Kudos to the organizers of last month’s Ontario Chamber of Commerce Annual General Meeting & Convention for orchestrating a major coup — arranging to have all three provincial party leaders attend. This could not have been an easy logistical feat!
Sarnia hosted the approximately 170 delegates over three days at the Holiday Inn in Point Edward.
Premier Kathleen Wynne, PC Leader Patrick Brown and NDP Leader Andrea Horwath each spoke during three separate 30-minute ‘fire-side chats’ responding to moderators’ questions, followed by Q&A from the floor. Each leader addressed similar issues, including U.S. trade relations, hydro rates, cap-and-trade, skills development and infrastructure among others.
Wynne spoke about policies south of the border. “We are in an uncertain time,” she said, “and we need to stand up for Ontario business with our U.S. counterparts.” Proposed tariffs on Canadian dairy products and softwood lumber, as well as President Donald Trump’s suggestion to scrap NAFTA are “forces creating uncertainty,” she said. However, Wynne assured that she has been meeting with state governors to reinforce relationships emphasizing how integrated our two economies are.
Wynne asserted that cap-and-trade is the cheapest and most effective way to tackle climate change while allowing businesses to benefit from the revenues generated. “All the money goes back into business,” she said. Furthermore, she wants Ontarians to be able to say to their children and grandchildren, “We worked very hard to get carbon emissions down.”
Patrick Brown suggested dismantling cap-and-trade, which he believes makes Ontario less competitive. He is also critical of Liberal handling of skyrocketing electricity prices, maintaining that Ontario produces more than we need, then gives it away ‘for free’ to Michigan. “Kathleen Wynne is the best energy minister Michigan has ever seen,” he scoffed.
Brown believes that with current shifts in industry, business must play a bigger role in on-going training by collaborating with government to make sure there will be enough skilled workers. As for infrastructure, he wants to see promised projects speeded up. “Pledged projects are not happening,” he said. All three levels of government need to work together to get shovels in the ground, and on time.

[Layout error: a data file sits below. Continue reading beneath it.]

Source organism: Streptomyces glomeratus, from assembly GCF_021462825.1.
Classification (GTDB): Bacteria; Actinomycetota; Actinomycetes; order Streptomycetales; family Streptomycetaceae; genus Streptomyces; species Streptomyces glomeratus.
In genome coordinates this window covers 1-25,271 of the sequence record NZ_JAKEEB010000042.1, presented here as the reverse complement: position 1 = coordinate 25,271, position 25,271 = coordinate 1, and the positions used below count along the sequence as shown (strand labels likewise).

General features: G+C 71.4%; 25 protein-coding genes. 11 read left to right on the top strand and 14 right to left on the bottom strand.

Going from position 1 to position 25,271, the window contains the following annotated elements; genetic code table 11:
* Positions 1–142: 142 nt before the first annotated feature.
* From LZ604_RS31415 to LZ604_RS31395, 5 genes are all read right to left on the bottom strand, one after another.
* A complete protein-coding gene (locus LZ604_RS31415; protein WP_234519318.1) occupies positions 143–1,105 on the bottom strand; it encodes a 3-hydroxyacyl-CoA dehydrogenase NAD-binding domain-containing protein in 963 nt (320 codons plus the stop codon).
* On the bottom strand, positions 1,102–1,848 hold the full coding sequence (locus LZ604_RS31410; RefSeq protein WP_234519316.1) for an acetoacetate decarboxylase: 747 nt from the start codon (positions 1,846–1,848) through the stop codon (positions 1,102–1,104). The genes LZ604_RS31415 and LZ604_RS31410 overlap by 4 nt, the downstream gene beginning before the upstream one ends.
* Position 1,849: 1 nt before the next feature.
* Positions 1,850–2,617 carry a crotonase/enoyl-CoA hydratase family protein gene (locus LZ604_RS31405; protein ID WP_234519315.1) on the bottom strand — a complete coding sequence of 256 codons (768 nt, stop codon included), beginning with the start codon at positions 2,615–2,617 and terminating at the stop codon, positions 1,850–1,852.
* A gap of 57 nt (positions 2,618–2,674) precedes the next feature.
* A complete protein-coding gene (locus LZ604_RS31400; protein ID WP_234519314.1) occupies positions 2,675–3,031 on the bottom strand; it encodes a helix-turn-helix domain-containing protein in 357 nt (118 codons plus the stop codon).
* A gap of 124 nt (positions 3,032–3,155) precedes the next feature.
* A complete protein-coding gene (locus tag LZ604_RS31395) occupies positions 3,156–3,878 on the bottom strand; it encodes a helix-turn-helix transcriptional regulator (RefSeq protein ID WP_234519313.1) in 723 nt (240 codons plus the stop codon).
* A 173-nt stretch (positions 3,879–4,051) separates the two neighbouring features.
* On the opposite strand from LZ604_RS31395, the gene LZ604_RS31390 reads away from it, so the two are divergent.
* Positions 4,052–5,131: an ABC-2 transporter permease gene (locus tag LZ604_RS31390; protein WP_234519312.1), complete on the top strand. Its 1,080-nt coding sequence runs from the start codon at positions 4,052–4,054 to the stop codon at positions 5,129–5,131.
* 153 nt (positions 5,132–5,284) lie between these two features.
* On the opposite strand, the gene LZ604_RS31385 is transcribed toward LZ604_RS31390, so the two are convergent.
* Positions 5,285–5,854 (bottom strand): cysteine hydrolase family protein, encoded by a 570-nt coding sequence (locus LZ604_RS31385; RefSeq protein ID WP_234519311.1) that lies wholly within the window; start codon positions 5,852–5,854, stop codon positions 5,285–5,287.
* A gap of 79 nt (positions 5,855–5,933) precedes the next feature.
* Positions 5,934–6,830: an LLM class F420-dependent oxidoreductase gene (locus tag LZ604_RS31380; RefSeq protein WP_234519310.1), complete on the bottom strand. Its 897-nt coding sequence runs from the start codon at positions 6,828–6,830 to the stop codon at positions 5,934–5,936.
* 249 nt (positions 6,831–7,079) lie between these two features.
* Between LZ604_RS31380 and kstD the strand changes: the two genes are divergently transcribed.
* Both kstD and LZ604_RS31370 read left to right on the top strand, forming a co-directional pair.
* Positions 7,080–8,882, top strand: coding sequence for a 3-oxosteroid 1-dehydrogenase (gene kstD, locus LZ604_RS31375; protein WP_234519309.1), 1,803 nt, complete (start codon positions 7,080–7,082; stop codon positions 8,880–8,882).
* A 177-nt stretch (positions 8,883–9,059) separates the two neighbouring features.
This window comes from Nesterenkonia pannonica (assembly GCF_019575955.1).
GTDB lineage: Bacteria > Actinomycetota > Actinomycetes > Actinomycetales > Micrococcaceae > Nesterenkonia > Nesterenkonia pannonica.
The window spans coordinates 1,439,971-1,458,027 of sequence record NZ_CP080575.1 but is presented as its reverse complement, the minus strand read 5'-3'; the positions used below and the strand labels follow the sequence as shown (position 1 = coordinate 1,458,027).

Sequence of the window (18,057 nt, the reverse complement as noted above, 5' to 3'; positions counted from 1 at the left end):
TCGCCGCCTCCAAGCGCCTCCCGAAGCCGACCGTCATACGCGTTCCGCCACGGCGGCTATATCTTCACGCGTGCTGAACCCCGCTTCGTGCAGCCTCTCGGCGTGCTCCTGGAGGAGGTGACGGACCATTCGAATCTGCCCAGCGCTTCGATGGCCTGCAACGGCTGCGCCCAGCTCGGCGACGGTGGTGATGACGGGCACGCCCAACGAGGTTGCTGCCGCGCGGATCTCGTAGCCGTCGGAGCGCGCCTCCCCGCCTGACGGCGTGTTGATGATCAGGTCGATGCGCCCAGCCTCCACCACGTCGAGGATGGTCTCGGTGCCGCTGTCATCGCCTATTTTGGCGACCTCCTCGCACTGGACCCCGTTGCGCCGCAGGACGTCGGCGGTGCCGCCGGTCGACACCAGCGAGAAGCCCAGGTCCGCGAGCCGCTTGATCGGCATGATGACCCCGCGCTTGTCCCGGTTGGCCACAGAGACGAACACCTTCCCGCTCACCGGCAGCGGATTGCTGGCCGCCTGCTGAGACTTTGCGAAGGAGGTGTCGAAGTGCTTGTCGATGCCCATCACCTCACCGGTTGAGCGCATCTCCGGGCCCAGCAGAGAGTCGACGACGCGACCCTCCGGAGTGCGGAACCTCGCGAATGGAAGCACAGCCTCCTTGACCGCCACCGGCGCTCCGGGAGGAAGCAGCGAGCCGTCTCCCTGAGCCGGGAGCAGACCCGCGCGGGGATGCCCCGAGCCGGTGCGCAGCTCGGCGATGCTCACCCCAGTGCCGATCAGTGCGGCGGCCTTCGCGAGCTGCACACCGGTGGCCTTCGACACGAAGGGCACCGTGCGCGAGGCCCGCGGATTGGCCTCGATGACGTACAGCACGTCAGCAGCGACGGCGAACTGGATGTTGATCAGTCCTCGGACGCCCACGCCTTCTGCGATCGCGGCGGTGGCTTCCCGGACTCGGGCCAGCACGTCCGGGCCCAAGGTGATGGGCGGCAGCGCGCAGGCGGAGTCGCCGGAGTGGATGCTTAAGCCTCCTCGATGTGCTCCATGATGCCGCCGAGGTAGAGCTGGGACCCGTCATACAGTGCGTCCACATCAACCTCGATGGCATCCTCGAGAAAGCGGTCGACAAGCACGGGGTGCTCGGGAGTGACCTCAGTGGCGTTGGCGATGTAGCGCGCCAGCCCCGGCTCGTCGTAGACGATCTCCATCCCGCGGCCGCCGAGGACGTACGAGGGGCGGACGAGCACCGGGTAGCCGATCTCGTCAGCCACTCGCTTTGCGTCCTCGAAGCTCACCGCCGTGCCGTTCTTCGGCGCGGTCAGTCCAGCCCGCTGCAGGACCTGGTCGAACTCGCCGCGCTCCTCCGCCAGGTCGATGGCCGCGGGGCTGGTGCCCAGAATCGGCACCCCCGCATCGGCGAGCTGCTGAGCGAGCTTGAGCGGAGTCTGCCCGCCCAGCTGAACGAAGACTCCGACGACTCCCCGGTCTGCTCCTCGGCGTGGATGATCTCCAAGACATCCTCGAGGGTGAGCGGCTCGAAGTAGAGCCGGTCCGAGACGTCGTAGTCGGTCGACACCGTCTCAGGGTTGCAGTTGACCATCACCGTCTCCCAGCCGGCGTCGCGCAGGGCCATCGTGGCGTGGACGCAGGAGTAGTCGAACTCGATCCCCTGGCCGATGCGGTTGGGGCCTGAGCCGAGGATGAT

Andrea Horwath criticized the privatization of Hydro One, suggesting that the NDP would reverse that. On the issue of skills in the current work force, Horwath cites that, despite current low unemployment (5.8%), middle-aged men in particular are being displaced as industry changes. “If we leave people behind in times of economic prosperity, we create political outcomes like those in the U.S.,” she said. “We must translate GDP into jobs for real people.” She particularly worries about the auto parts industry, which has been hollowed out as jobs went south.
Horwath spoke directly to the business leaders in the room. “I was a city councilor; my ward was downtown (Hamilton) and I learned a lot about what it takes to run a business.”
Providing incentives for immigrants to move to rural and/or northern areas of the province needs to be a priority. “We are failing in this regard,” she said. Encouraging students to attend university in the north is one place to start.
Gerry McCartney, CEO London Chamber of Commerce summed up his observations, “Patrick (Brown) has a clearer, more defined set of policies; he articulated well the four pillars and his message resonates with me. Horwath is strong and passionate, though less specific. Wynne’s Ontario economy looks good, but policies with too much red tape don’t help. We fought the ORPP (Ontario Retirement Pension Plan); this year it’s cap-and-trade, which puts us into a questionable competitive position.”